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Anti-money laundering (AML) is a term that describes laws, processes, and regulations that are intended to prevent illegally obtained funds from being disguised as income gained through legitimate means.
The fundamental purpose of the AML laws is to help safeguard, detect, and report suspicious activity including the predicate offenses to money laundering and terrorist financing, such as securities fraud and market manipulation.
Most exchanges have AML measures that include identity verification (Know-Your-Customer checks) and bots that monitor for suspicious trading activity.
AML Laws at Work
AML laws take explicit aim at corruption, tax evasion, market manipulation, and the trade of illegal goods.
Much of their emphasis also looks to bring to light the efforts individuals or entities utilize to conceal these crimes.
Essentially, AML procedures are intended to make it harder for criminals to “hide the loot.”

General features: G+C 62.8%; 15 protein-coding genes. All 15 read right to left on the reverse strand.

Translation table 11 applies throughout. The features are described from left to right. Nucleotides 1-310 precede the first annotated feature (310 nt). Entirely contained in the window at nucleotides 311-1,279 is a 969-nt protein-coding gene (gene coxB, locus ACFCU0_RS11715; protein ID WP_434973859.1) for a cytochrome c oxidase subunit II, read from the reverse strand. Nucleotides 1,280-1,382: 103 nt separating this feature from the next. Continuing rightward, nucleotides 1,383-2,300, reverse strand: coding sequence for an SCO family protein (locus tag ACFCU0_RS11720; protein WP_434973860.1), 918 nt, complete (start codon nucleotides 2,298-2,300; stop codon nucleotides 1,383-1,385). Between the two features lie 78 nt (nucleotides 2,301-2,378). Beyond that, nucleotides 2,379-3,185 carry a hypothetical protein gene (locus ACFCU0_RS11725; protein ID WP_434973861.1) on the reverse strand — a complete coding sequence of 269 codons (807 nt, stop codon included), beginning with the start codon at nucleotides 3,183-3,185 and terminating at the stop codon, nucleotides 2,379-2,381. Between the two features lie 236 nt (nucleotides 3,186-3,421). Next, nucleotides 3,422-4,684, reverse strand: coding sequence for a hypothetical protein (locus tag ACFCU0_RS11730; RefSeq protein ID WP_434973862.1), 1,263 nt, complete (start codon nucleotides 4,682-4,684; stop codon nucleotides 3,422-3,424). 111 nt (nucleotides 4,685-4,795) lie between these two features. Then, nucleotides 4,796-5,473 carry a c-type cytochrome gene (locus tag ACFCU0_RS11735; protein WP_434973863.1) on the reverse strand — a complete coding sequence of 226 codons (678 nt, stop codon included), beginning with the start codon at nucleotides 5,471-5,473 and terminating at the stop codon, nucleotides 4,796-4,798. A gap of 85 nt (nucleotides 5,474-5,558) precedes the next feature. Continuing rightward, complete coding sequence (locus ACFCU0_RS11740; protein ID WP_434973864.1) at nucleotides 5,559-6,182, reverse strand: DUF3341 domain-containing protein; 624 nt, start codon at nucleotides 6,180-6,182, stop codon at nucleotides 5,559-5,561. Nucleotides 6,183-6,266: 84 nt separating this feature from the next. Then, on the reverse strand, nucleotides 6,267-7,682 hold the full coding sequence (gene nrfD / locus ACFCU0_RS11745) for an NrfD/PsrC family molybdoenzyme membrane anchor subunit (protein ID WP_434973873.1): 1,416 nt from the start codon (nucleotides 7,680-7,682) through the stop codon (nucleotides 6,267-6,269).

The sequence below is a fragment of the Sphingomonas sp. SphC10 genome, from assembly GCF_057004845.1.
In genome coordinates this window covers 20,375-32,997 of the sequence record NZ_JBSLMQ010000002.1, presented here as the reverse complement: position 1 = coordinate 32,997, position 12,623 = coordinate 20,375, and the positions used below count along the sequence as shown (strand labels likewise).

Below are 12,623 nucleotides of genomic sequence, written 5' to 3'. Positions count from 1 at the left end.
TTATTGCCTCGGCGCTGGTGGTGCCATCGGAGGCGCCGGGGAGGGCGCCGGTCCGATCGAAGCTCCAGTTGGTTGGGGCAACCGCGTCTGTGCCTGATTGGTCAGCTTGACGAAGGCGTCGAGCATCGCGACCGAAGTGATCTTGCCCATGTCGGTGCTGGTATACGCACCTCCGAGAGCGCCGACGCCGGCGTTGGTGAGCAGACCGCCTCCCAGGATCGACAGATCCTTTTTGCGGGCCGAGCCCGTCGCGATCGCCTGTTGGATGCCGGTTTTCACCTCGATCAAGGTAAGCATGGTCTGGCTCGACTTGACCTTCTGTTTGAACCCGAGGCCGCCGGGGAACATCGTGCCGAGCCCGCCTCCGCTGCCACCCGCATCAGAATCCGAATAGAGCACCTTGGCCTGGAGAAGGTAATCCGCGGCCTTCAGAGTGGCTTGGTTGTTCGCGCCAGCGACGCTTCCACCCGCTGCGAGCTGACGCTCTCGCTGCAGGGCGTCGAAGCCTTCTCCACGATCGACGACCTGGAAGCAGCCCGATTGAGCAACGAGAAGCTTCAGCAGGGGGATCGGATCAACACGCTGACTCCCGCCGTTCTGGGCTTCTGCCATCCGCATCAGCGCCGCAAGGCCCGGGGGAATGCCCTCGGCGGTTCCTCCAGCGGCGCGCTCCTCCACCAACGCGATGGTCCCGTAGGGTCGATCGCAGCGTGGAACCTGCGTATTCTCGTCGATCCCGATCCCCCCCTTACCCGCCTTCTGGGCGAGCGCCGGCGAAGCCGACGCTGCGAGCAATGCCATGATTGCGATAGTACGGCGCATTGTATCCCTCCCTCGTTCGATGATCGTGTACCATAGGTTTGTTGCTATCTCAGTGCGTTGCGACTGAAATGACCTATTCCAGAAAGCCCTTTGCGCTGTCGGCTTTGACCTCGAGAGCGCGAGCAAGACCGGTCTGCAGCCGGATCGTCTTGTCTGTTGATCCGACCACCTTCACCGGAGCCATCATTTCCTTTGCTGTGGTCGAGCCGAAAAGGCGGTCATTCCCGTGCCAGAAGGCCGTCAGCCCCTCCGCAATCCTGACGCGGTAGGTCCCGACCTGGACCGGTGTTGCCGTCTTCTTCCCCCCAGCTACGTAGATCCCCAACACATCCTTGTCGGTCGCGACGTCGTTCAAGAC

Often, money launderers attempt to disguise their illicitly-obtained funds by funneling it through a legitimate cash business, like a regulated cryptocurrency exchange.
Therefore, it is up to the businesses to ensure that they aren’t unwillingly part of a money-laundering scheme.
One of the most prevalent issues to combat is laundering, which involves running money through a legitimate cash-based business owned by the criminal organization or its associates.
A supposedly legitimate business can then deposit the money, which the criminals can subsequently withdraw.
Launderers can also target foreign accounts to make deposits it, depositing cash below several regulatory thresholds that fail to garner suspicion.
In the US for example, many transfers or cash payments under $10,000 are unlikely to draw the attention of regulatory authorities.
Additionally, money launderers can move cash into dishonest brokers who are willing to ignore existing regulations in return for large commissions.